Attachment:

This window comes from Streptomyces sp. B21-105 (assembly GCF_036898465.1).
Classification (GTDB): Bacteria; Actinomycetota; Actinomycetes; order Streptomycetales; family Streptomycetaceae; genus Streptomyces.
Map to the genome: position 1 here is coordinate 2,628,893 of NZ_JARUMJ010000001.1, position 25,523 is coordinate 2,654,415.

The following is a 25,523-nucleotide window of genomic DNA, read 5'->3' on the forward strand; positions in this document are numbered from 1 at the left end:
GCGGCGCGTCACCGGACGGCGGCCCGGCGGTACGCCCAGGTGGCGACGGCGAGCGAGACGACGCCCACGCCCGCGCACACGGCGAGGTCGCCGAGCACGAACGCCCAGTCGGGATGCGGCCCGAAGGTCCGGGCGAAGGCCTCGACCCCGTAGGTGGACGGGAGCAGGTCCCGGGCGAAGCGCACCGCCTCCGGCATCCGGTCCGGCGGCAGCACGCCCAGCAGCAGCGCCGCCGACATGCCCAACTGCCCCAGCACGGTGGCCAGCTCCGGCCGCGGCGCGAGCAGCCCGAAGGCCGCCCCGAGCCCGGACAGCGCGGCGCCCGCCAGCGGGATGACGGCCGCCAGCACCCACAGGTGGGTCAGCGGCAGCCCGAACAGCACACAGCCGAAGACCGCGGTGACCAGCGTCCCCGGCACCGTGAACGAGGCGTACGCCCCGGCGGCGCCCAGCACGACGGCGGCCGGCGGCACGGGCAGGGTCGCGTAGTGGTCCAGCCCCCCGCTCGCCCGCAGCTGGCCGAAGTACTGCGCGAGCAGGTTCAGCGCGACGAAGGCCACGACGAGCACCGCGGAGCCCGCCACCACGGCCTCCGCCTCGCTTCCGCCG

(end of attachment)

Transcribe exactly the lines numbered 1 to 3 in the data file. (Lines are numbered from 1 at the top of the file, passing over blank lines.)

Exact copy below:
This window comes from Streptomyces sp. B21-105 (assembly GCF_036898465.1).
Classification (GTDB): Bacteria; Actinomycetota; Actinomycetes; order Streptomycetales; family Streptomycetaceae; genus Streptomyces.
Map to the genome: position 1 here is coordinate 2,628,893 of NZ_JARUMJ010000001.1, position 25,523 is coordinate 2,654,415.